The therapist issue isn’t even my own.  It’s someone my son saw his junior year in college for a brief period.  She billed four sessions to my insurance from January to March, and the company I work for changed carriers.  I provided her with the updated information but those bounced, too.   There was a new step in place that was needed that I was unaware of.  All of this happened after my dad died and just as my mom was diagnosed with weeks to live.  I wasn’t focused on insurance at the time – I was focused on caring for my family and dealing with my own grief. That was the main reason my son was seeing her – he was also trying to figure out how to deal with his loss and what it meant to him.

So rather than work with him or me on this, she sent the account to collection.  I have been trying to unravel this over the last 11 months and have finally made some headway.  Because of HIPAA regulations, since my son is an adult, I don’t have access to any of his records, including billing for this.  I’m caught in the no man’s land of being the insurance holder but having no visibility into the account.  So far, I can’t get the therapist to respond to any of my emails, voice mails, regular mails, or even a certified letter from my son requesting his treatment records.  How can I help fix something when I can’t see it?

I am sorting through it using every angle I can find, but it has taken a toll.  There is nothing worse to me than being told I owe someone money when I always pay my bills.  I have been trying all along to work with this person to get it resolved and it feels like she has opted to take the lazy route and throw it over the fence to a collection agency.  I keep writing them telling them I dispute charges, which have changed from about $800 for 4 sessions to now $3,800 with no explanation why.  I won’t pay that – he has insurance and it will be covered.  I won’t be intimidated into paying more than I owe.

So then there’s my ex-husband.  There are a couple of defining moments in my dealings with him during our separation and post-divorce.  One moment that is crystallized in my mind: we were standing in the garage of our old house, having moved out there to continue our rapidly escalating conversation so the kids wouldn’t hear.  I wanted to have a clause in our parenting plan to provide for post-secondary education for both kids.  It was a given that we would want them to go to college and we would pay.  I wanted it included so that years from then, when they were ready to go, we knew what we would be committed to.  He said to me “But what if they turn out to be jerks?  I don’t want to have to be responsible to pay for them then!”  I remember looking at him with horrified wonder – how could any parent ever feel that way?  They were our children! Unconditional love is something that is hard to define, but in that moment, I knew I had it for my two kids and that his was based on something else.  It was very telling.

Another moment came after the divorce, when we shared time with the kids 50-50. He was explaining to me that he didn’t want to become a “Disneyland Dad” to the kids.  I asked him what that meant and he said it was a dad who always took the kids places and bought them things to stay connected.  He didn’t want to have to compensate the kids for not being there.  After all, the divorce was my fault.

I think I can safely say that neither of those two things happened.  Our kids have turned out to be wonderful human beings who are interesting and flawed and funny and challenging – just like every other human on this planet.  The short story is that since the year 2000, I have supported the kids living full time with me and have outspent my ex by a factor (which I was forced recently to calculate) of 4:1.  They both opted to live with me full time when they reached 6th grade because it made their lives easier.   I didn’t ask for child support since it might mean my ex would insist that the kids had to live with him 50% of the time as the support order required.  I wanted them with me and didn’t need his money, so it was an easy decision for me.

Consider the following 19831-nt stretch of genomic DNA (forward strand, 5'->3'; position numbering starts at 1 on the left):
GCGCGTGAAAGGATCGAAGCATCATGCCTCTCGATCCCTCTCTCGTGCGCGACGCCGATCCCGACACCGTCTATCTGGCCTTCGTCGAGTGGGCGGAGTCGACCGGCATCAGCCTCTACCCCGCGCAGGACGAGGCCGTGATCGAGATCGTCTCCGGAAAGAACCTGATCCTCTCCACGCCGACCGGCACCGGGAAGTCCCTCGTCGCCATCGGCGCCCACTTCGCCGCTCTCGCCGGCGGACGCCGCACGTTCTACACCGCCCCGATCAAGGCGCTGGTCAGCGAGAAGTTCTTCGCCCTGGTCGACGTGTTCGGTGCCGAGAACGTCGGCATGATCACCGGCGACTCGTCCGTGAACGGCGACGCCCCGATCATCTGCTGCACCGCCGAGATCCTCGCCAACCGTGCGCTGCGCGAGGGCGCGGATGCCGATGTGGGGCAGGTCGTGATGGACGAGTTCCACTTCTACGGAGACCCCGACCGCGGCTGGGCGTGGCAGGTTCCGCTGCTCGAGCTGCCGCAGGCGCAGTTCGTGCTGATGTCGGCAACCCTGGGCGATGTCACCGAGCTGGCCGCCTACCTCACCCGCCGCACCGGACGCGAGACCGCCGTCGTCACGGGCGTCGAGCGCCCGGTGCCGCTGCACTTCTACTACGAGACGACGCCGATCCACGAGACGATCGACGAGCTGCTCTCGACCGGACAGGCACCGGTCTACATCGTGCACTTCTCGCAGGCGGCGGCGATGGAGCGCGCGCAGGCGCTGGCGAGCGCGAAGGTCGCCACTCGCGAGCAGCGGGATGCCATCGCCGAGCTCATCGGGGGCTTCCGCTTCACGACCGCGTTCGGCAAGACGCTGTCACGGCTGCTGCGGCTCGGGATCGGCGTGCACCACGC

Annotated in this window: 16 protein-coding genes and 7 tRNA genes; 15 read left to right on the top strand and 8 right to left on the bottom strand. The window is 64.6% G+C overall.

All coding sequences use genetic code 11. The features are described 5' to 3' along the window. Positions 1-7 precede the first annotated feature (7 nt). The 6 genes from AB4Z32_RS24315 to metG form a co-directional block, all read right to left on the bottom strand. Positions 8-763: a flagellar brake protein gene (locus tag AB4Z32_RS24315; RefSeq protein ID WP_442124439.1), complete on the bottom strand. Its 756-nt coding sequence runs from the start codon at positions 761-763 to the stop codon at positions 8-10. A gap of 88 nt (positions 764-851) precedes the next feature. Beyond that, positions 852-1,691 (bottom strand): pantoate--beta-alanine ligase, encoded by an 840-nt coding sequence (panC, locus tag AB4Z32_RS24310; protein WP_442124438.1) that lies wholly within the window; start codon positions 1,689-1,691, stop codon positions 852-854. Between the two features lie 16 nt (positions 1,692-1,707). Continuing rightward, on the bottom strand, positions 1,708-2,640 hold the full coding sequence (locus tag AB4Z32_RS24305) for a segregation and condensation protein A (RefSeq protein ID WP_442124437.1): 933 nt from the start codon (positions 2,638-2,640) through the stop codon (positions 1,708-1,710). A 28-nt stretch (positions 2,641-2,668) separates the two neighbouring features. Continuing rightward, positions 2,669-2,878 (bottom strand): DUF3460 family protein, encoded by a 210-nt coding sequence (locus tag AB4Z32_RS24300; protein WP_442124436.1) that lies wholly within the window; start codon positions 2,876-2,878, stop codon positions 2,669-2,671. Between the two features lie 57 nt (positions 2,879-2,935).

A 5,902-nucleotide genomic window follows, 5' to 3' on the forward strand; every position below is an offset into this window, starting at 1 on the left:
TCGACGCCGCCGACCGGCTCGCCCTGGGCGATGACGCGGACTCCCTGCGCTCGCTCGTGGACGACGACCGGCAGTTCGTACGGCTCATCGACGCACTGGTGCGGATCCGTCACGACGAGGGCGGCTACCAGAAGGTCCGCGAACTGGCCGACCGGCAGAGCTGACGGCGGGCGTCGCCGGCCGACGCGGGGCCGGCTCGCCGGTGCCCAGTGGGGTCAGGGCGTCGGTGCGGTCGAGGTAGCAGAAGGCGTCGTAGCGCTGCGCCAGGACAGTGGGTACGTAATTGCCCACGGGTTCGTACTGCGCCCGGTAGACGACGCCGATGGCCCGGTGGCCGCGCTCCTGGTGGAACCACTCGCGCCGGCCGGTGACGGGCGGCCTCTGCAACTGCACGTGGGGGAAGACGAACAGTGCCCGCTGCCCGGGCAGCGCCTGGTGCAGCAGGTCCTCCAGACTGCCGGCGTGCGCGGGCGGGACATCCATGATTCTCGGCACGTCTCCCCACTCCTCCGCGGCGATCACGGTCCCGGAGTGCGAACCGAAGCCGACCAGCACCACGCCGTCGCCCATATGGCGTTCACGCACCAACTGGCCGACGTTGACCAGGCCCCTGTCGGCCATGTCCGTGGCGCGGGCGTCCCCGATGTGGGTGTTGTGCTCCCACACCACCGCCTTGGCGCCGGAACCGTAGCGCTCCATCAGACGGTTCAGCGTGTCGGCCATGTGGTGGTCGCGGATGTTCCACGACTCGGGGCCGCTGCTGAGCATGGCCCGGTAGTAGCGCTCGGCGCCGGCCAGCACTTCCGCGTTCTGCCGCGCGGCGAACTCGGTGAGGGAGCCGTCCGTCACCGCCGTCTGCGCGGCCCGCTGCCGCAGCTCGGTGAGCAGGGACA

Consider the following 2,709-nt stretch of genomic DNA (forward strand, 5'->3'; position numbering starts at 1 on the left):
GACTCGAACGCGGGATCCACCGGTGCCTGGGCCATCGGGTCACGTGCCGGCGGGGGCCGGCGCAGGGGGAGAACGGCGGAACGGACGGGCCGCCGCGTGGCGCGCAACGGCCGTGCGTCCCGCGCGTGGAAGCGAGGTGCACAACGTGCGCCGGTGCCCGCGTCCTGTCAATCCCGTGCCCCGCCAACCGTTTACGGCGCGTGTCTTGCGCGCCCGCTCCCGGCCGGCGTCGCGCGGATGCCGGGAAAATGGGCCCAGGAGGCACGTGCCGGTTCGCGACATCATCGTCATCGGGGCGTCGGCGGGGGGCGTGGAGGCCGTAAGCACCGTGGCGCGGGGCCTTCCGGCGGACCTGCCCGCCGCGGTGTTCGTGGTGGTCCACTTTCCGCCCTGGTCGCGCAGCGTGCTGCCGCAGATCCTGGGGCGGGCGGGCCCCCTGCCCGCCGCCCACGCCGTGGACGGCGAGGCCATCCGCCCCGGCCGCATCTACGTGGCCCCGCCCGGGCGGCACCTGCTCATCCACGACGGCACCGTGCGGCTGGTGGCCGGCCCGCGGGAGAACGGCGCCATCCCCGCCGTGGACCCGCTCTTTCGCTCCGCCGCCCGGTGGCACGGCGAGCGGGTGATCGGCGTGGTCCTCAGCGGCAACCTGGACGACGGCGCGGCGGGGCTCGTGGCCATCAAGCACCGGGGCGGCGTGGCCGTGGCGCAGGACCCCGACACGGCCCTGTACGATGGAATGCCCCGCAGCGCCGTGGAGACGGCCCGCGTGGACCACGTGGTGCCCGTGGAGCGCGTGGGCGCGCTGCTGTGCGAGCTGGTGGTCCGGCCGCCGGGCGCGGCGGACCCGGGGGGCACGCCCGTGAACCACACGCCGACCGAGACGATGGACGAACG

In those same 12 years, he has contributed about $270 per month to reimburse me for medical or educational costs for the kids that we were to share.  He considers that his “child support” and feels he’s done his part.  He told me in August that he wasn’t willing to pay for all of our eldest’s college costs and was opposed to paying his full hare of our daughter’s because she chose to attend a private school without consulting him, and the tuition was higher than the state school level that is outlined in our divorce agreement.

I finally had had enough.  I heard my parents in my head telling me to fight it on principal and defend the kids.  I hired a lawyer and had three goals in mind:  1) Not be bullied by him, 2) shine a light on his cheapness and his failure to do anything remotely resembling 50% of their support, and 3) make him squirm.  It wasn’t about the money necessarily – I paid a lot for the attorney, but it was something I absolutely had to do or I would have felt resentment over allowing him to once again, guilt me into paying for something that he really owed.

The issue was addressed through mediation recently, and I was able to achieve my 3 objectives.  At one point in the mediation process, the mediator leaned forward and asked me “So, has he always been such a cheap S.O.B.?”  I had to answer yes.  It was one of the main reasons we were no longer married.  Objective #2, check.

The cost to him has been high, not in money, but in respect and his relationship with his kids.  Neither one wants to have a relationship with him at this point.  It will take time for them to heal from this and it will really be up to their father to try to undo the damage.  Both kids heard his message loud and clear – his money was more important to him than they were.  He would rather pay an attorney than pay for their books and fees.  In the end, it was pretty clear who had turned out to be the jerk.  By trying to save a few dollars, he lost what has real value – something most parents can’t even put a price on.

I still believe in playing fair.  It’s part of who I am. I am back to standing upright and am hoping that no more wobbling is in my future – at least for a while.  I would truly appreciate a period of calm, an even keel life.  And if that happens, I will change my icon picture from my Weeble™-y self to something more serene and balanced.

Until then, I am going to practice my resilience and my deep breathing techniques.   Ohmmmmm……